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Shimen Dam water shortage shows no sign

The water level at Shimen Dam yesterday morning measured 224.3 meters, just 4.3 meters above the critical level of 220 meters, said the director of the North Water Resources Bureau, which operates the dam.

Lee Tieh-min also said the bureau and the Council of Agriculture (COA) have come to a consensus that agriculture activities in areas covered by the dam should be temporarily suspended in the interests of water conservation.

Shimen Dam each day provides 1.4 million tons of water for residence and industrial use and 1.8 million for agriculture purposes in Taoyuan County and parts of Taipei County.

The reservoir also provides 55,000 tons of water each day for the Hsinchu Science-Based Industrial Park (HSIP), Lee said.

Altogether, the amount of water outflow translates to a water-level descent of 50 centimeters each day, he stated, adding the water reserve will reach the critical level in ten days, based on that calculation.

“This is the most severe water shortage we’ve seen since 1994,” Lee said.

And the weather shows no signs of relenting. The amount of rainfall in February was only 30 percent of its annual average, and the Central Weather Bureau predicts insignificant amounts of rainfall in March, he said.

Given such, the bureau will work in conjunction with COA in implementing a farming-suspension plan to conserve water.

Under the agreement, COA would compensate farmers for losses resulting from the suspension.

“We’ll begin talking with representative from the farming communities to determine an exact amount of compensation,” Lee said, adding that a remedy of NT$46,000 per hectare will “serve as a basis” for the talks.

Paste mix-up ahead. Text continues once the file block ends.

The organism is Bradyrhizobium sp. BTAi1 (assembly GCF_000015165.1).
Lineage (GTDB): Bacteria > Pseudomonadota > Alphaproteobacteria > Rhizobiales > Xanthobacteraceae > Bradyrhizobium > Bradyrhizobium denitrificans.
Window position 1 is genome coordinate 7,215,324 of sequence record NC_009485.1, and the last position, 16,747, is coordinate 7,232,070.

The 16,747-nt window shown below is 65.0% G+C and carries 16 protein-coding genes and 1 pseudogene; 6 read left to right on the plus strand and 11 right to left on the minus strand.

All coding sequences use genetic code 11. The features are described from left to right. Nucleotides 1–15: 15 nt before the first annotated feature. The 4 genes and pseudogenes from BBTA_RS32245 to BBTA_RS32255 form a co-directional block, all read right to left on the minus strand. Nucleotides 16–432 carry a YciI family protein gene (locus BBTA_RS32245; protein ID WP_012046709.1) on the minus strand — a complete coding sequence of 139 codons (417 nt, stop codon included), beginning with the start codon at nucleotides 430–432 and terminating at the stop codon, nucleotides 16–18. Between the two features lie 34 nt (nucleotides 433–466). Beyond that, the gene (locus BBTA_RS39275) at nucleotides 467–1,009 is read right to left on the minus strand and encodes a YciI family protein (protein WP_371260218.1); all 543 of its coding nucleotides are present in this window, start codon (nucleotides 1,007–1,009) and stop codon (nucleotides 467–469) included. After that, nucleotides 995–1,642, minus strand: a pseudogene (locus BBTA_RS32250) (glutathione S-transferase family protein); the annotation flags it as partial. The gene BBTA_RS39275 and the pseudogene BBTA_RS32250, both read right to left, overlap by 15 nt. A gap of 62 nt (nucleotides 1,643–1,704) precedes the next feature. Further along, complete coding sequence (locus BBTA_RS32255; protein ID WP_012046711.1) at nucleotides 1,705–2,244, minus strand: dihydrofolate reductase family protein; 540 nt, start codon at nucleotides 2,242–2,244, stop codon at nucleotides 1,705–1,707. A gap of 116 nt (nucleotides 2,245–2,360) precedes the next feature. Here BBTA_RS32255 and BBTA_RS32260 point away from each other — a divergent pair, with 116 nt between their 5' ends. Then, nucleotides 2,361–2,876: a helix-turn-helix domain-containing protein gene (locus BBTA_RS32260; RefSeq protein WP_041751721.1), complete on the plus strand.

Meanwhile, Lee said Shimen Dam will continue to provide water for HSIP, which will suffer more from the water shortage as it is Taiwan’s premier high-tech manufacturing and R&D base.

Lee said HSIP companies get most of their water supplies from the nearby Yunghoshan and Paoshan Reservoirs, which are running low on water as well.

Water is greatly needed by high-tech companies, especially semiconductor foundries, such as Taiwan Semiconductor Manufacturing Co. and United Microelectronics Corp., which consume water and electricity heavily.

Companies like TSMC and UMC make integrated chips for world-class personal computers, notebook computers and telecommunications device makers. A halt in the production would have severe impact in the global high-tech industry.

Officials at HSIP said the current water shortage would not have a significant impact on companies, as most of them are producing at 50 percent of their production capacity.

However, if the water shortage continues, companies will have no water to use after mid-March.

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